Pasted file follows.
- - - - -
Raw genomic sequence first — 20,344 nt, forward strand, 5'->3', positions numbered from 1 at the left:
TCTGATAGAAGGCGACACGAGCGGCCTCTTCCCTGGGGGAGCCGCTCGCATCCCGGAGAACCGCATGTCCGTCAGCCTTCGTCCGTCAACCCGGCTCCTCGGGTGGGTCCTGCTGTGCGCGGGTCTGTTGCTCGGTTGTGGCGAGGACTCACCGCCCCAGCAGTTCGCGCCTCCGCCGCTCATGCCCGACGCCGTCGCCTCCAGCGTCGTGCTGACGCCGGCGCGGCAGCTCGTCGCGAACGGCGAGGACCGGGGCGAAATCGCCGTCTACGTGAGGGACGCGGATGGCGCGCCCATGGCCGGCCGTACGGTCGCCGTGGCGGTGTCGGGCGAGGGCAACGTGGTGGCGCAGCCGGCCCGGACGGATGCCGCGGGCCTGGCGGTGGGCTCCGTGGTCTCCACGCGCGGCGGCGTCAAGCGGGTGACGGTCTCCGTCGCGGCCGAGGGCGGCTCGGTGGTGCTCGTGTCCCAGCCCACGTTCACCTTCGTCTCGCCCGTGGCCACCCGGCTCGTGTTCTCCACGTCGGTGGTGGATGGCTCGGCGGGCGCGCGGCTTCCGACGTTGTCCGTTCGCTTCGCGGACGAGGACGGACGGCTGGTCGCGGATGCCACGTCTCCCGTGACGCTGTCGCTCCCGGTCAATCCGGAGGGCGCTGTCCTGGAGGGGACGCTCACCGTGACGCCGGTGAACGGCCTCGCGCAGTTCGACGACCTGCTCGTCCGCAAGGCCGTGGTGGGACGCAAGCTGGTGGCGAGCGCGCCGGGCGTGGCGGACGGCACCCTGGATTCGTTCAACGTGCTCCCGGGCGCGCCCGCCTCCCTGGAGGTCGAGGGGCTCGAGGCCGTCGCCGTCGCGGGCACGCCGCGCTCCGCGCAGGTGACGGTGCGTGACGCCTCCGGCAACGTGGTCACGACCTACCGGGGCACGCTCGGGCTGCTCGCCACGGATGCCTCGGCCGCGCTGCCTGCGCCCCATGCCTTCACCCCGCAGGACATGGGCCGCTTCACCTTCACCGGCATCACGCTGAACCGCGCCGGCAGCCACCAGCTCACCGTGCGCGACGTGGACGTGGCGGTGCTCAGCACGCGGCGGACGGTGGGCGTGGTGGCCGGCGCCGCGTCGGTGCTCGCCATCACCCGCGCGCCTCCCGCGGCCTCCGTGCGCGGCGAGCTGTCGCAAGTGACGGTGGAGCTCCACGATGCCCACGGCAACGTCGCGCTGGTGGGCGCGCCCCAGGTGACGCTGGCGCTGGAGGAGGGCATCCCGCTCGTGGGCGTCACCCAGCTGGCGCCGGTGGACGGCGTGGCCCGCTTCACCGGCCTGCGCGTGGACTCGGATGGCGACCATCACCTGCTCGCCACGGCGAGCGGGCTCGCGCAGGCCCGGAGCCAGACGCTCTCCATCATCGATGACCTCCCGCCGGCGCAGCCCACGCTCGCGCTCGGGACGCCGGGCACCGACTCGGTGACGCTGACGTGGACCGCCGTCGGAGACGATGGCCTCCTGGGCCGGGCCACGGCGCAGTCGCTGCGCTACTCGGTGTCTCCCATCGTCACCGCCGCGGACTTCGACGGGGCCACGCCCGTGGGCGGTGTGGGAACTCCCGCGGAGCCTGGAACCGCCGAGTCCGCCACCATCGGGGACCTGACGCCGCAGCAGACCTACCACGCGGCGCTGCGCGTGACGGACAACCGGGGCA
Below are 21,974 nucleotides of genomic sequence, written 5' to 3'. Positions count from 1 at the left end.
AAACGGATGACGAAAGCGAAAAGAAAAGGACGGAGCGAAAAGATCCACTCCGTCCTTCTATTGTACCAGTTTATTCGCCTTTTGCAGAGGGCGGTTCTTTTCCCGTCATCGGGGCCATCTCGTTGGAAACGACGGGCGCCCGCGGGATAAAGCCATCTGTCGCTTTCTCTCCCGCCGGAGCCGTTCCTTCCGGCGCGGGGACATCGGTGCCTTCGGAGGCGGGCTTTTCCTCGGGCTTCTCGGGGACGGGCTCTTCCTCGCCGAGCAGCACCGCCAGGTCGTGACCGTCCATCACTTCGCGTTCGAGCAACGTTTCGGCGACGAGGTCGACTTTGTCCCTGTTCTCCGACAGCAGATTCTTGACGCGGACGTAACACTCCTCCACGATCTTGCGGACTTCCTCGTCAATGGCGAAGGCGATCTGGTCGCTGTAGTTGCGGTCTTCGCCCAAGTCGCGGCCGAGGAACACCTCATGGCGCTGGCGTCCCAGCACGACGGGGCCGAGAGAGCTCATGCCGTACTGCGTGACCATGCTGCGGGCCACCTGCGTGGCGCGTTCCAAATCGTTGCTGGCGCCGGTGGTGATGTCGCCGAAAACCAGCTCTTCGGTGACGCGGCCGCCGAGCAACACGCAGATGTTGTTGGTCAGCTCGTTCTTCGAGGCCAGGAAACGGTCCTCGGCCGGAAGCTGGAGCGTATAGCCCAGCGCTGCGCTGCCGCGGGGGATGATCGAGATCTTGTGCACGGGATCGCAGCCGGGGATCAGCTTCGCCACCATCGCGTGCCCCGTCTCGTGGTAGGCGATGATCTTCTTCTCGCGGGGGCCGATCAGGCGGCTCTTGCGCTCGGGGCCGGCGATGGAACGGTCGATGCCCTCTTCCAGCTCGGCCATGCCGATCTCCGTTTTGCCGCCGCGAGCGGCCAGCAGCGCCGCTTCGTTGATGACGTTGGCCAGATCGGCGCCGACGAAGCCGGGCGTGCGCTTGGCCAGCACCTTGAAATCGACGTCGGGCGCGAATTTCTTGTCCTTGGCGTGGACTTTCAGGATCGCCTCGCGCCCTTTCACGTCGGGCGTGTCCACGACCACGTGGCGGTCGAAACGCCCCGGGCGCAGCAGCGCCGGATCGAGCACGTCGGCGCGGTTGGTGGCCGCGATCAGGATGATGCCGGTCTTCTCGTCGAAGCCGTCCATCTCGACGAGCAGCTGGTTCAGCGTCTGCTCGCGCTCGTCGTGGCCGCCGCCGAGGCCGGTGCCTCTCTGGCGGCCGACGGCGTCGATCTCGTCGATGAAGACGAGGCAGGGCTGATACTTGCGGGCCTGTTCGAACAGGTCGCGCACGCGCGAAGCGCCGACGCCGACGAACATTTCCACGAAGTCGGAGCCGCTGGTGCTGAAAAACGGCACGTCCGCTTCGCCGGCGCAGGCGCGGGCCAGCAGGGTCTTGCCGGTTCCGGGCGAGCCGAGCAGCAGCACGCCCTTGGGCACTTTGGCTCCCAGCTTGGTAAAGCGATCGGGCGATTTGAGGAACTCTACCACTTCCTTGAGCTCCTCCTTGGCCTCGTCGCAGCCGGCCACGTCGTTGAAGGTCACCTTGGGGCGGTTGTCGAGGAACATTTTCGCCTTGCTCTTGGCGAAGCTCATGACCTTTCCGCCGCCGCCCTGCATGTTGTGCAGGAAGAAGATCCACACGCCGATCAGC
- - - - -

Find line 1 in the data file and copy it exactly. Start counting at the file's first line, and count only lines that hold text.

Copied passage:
Raw genomic sequence first — 20,344 nt, forward strand, 5'->3', positions numbered from 1 at the left: